Staff Spotlight: Hannah Bakke, Teaching Artist
Posted on February 12, 2024
Introducing the playwright behind this summer’s Triple Threat world premiere production CTC’s Triple Threat summer intensive—a five-week, audition-based program that offers high school students the chance to work in a pre-professional setting—specializes in offering new opportunities to the next generation of theatre makers.
This summer, the program will be taking on an additional challenge: staging the world-premiere production of The Garden, a brand-new musical written by local multi-hyphenate actor-singer-writer Hannah Bakke (she/her). We caught up with Hannah to learn more about her artistic journey and what she hopes the Triple Threat students will bring to this brand-new production.
CTC: Tell us a little about yourself and your connection to CTC.
Hannah Bakke: When I was growing up, I wanted to be a teacher, an author, and a singer, in that order. My childhood was permeated with music and storytelling; my aunt and uncle sing in a folk band (which I’m actually now a part of), played Peter, Paul and Mary on repeat, and I was lucky to have great teachers that encouraged me to write and be creative. I did my undergraduate at Concordia College, and while I started off as an education major, theatre kept calling to me in a way I couldn’t ignore. So, I changed my major, and set myself on a path to blend the things that made me the happiest—theatre, music, and working with kids!
These days, I balance my own artistic work with being a teaching artist here at CTC. As a member of the education team, I work in our residency programs—teaching Creative Play in pre-schools and integrative arts education at Bethune Arts Elementary—and teach in our after-school programs and summer camps. CTC is the place to be for this work, and I’m grateful to be sharing these experiences with young people all over the Twin Cities.
CTC: Tell us a little about The Garden. How did this project come to be?
HB: At its core, The Garden is a reimagining of the garden of Eden story from Genesis—except Adam, Eve, and Lucifer are all in a folk band, and The Garden is the name of the dive bar where they play. Everyone in this story is obsessed with perfection, with being in this pristine place and playing perfect music in perfect synchrony. But then Eve finds out a secret that shows The Garden isn’t really what it seems, and she breaks out of her role, shattering the illusion and finding her voice in the process.
I began writing The Garden in 2020 when, like so many other people, I found myself with some unexpected time on my hands. I couldn’t engage in my regular creative outlets—making music with friends and family, teaching, performing—and so I returned to a childhood passion of writing, which I had kind of let fall to the wayside as I’d invested myself in other projects.
As I started toying around with this idea for this story, it was the music that came first—specifically, Eve’s song. Her voice was the strongest and clearest from the beginning, and then I started filling in the story around the periphery of what I knew she needed to say. I took the project to a playwriting intensive through the Jen Waldman Studio (JWS) in 2021, applied for some commissions, performed a virtual concert—just continuing to chew and re-chew the words and the work and now it’s finally coming together into a full production.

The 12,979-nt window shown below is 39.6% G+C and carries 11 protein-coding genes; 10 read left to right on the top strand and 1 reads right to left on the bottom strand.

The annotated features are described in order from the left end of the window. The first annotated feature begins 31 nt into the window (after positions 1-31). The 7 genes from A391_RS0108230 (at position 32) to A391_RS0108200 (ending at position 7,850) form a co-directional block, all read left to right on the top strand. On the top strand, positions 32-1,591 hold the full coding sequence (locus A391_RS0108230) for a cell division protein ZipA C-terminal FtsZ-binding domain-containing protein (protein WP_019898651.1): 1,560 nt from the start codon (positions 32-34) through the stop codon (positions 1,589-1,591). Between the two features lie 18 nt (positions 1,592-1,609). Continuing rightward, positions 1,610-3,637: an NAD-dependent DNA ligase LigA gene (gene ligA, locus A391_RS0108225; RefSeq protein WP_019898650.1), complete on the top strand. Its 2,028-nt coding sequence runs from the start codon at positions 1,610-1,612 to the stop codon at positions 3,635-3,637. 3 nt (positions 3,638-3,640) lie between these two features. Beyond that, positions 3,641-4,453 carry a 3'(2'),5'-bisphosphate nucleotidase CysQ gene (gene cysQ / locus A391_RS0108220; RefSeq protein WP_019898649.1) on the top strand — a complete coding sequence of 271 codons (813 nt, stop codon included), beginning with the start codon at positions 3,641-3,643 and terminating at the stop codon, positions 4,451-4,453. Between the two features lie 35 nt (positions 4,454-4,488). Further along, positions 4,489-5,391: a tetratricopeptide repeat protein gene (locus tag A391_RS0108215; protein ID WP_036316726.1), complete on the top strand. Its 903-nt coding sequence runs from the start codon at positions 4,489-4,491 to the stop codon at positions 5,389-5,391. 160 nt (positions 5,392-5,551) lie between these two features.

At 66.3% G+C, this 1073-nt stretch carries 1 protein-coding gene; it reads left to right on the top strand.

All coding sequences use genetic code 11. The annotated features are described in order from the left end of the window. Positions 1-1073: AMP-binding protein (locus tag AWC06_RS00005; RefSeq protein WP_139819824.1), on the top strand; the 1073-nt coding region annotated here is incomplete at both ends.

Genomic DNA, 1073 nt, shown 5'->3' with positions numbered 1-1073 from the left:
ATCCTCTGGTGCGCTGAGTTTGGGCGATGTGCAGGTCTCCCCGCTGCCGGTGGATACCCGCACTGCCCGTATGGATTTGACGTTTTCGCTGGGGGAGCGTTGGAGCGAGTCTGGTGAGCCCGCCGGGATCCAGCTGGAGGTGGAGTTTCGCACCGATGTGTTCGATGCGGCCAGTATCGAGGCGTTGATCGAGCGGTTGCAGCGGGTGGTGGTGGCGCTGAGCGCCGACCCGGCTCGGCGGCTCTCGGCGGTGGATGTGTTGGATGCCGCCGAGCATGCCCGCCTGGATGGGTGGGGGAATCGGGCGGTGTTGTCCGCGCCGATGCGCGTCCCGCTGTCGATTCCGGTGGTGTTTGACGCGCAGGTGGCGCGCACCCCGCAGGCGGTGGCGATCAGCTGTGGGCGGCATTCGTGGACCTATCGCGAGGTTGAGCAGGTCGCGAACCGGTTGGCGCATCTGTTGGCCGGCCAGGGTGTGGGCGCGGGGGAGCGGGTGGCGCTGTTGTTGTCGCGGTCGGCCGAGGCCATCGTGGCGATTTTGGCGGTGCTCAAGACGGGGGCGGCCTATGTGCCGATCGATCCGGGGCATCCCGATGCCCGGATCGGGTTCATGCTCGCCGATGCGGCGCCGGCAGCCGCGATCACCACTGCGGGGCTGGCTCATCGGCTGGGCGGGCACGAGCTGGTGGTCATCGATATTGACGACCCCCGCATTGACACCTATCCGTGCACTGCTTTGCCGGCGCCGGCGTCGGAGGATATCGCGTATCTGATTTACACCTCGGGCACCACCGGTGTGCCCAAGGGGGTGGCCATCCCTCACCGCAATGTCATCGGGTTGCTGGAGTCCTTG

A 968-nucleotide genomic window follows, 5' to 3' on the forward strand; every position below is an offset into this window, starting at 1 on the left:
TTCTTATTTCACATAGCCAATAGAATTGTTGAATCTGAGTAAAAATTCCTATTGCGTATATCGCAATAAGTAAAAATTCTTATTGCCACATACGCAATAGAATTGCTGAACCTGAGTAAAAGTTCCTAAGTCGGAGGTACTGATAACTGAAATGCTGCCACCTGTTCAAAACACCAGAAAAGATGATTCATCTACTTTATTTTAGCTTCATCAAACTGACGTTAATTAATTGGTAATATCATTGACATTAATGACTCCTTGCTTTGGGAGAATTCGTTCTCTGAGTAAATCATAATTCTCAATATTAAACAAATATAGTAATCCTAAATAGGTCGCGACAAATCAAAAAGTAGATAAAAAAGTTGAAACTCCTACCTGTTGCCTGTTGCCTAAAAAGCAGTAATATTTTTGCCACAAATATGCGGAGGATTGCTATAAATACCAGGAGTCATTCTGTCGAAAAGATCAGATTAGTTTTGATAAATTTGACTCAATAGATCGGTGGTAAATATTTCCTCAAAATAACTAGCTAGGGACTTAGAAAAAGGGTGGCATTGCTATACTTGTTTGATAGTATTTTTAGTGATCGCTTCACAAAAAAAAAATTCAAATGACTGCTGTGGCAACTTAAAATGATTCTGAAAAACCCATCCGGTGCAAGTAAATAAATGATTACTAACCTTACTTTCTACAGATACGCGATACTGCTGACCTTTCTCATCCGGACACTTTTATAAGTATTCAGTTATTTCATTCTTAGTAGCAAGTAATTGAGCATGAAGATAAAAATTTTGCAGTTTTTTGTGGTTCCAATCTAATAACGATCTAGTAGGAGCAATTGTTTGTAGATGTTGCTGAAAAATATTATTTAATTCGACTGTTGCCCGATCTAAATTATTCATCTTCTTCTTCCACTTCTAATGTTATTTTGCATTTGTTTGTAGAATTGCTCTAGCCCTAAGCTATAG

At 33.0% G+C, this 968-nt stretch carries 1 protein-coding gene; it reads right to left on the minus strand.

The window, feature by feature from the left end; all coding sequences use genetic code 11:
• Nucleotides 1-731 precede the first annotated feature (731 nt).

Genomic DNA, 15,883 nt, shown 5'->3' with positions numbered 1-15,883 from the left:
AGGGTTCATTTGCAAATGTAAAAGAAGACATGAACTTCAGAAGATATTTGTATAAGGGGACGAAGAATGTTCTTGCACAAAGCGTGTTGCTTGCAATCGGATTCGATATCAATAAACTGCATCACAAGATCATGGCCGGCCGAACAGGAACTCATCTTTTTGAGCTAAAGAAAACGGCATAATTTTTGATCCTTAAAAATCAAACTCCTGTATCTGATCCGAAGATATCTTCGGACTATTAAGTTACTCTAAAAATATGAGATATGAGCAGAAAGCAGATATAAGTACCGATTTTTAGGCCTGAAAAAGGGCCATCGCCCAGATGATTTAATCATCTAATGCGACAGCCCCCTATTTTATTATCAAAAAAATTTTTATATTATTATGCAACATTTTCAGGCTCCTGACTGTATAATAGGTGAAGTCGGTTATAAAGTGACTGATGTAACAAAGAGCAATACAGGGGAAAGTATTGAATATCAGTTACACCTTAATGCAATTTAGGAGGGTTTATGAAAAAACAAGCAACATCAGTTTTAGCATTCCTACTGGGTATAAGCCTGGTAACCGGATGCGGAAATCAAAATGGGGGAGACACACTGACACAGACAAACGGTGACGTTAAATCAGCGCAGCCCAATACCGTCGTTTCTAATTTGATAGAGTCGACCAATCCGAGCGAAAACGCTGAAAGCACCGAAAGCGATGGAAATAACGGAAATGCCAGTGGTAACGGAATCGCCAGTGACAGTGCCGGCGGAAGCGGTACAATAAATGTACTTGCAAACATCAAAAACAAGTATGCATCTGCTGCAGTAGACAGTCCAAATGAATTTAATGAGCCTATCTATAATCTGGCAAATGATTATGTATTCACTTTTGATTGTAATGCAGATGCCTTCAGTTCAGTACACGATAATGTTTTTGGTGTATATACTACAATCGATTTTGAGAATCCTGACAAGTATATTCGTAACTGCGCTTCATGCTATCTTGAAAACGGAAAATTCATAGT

CTC: What excites you about bringing this project to CTC?
HB: I was thrilled when CTC approached me about premiering this work as the Triple Threat summer production. Past Triple Threat productions have been so incredible—it’s clear that these students are excited, exceptionally talented and trained, and willing to take risks. I’m excited to work with them, and to in turn give them the experience of being part of new play development. It’s a whole different skillset to work with a playwright as a part of the rehearsal process, and something that many theatre makers aren’t exposed to until much later in
their careers. Working on a developing script gives you a lot more opportunity to leave your mark on something—there aren’t any reference points of previous iterations, so you must be a lot more present with the work, and more willing to take risks and change directions as the piece continues to define.
I also think it’s fitting to be bringing this show to stage with high school students, because those years are often defined by change. The narrative of the garden of Eden is that, in the beginning, it was this perfect place—but the truth is, beginnings are messy! To be creative, we need that permission to try and fail so that we can grow. Offering that narrative to young people who are in the thick of such intense growth and self-discovery feels incredibly powerful.
CTC: What is next for you?
HB: The Garden is a piece about women finding their voices, and speaking passionately about what they want. I’ve needed to grow my own confidence to make it what it needs to be, so my focus for the next phase is to bolster those resources for myself and the artists with whom I’m privileged to collaborate. I was recently accepted into the Maestra mentorship program, which provides support, visibility, and community to the women and nonbinary people who make the music in the musical theatre industry; I’m excited to work with them on a number of projects, including The Garden, and to see where the next chapter leads me.
Auditions for this summer’s Triple Threat Intensive will be held in March 2024. To learn more about CTC’s summer programming, visit childrenstheatre.org/camps.
Headshot of Hannah Bakke by Madeline Miller Photo.